10 doctors weighed in:

My mother is in the icu with pneumonia and sepsis, and now they are starting dialysis. Does that mean she will need a kidney transplant?

10 doctors weighed in
Dr. William Goldsmith
Critical Care
4 doctors agree

In brief: Probably not

Most patients who develop acute renal failure from septic shock will regain kidney function if they survive.
My concern is that your mother may be developing multisystem organ failure which is a more pressing acute concern.

In brief: Probably not

Most patients who develop acute renal failure from septic shock will regain kidney function if they survive.
My concern is that your mother may be developing multisystem organ failure which is a more pressing acute concern.
Dr. William Goldsmith
Dr. William Goldsmith
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Dr. Kevin Griffiths
Internal Medicine - Nephrology & Dialysis
3 doctors agree

In brief: Not necessarily

Unfortunately your mother is very ill and i wish her the best.
Dialysis is being started now because her kidneys shut down. In this situation, when the pneumonia and sepsis improve, then kidneys will have a chance to recover. Therefore she might not need a renal transplant.

In brief: Not necessarily

Unfortunately your mother is very ill and i wish her the best.
Dialysis is being started now because her kidneys shut down. In this situation, when the pneumonia and sepsis improve, then kidneys will have a chance to recover. Therefore she might not need a renal transplant.
Dr. Kevin Griffiths
Dr. Kevin Griffiths
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Dr. Dennis Clifford
Internal Medicine - Pulmonary Critical Care

In brief: Not necessarily

Acute renal failure can undergo complete recovery in many circumstances.
The hard part is waiting for the process of recovery to occur which can take weeks to months. Depending on the other conditions, recovery can sometimes not occur and then permanent dialysis would be required.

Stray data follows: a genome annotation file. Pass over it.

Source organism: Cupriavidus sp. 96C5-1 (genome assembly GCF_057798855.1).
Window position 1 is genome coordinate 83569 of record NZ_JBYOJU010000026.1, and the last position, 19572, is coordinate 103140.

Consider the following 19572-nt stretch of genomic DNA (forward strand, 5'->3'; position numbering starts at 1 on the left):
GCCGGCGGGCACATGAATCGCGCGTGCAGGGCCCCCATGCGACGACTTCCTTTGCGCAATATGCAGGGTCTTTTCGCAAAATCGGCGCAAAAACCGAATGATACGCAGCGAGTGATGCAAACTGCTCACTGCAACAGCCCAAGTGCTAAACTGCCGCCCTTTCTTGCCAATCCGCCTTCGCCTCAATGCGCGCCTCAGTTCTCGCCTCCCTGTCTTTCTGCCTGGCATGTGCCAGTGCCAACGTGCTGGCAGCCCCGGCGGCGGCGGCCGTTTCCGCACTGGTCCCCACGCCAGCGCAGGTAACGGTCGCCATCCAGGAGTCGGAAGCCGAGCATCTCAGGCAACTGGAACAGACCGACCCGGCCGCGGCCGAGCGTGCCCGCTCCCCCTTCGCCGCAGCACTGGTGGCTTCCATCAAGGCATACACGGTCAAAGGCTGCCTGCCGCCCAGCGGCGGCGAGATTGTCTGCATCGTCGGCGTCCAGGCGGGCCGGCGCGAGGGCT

In brief: Not necessarily

Acute renal failure can undergo complete recovery in many circumstances.
The hard part is waiting for the process of recovery to occur which can take weeks to months. Depending on the other conditions, recovery can sometimes not occur and then permanent dialysis would be required.
Dr. Dennis Clifford
Dr. Dennis Clifford
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Dr. Sue Ferranti
Internal Medicine

In brief: Not necessarily

Sometimes, in the face of sepsis, the kidneys may temporarily fail requiring dialysis.
As the sepsis improves, the kidneys may begin functioning again and dialysis may eventually be stopped. Dialysis provides the kidneys with support until this happens. Good luck to your mom!

In brief: Not necessarily

Sometimes, in the face of sepsis, the kidneys may temporarily fail requiring dialysis.
As the sepsis improves, the kidneys may begin functioning again and dialysis may eventually be stopped. Dialysis provides the kidneys with support until this happens. Good luck to your mom!
Dr. Sue Ferranti
Dr. Sue Ferranti
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Dr. Gutti Rao
Internal Medicine - Hospital-based practice

In brief: Not necessarily

It may well be temporary dialysis- it depends how bad the kidneys are damaged, other problems she may have like diabetes etc.

In brief: Not necessarily

It may well be temporary dialysis- it depends how bad the kidneys are damaged, other problems she may have like diabetes etc.
Dr. Gutti Rao
Dr. Gutti Rao
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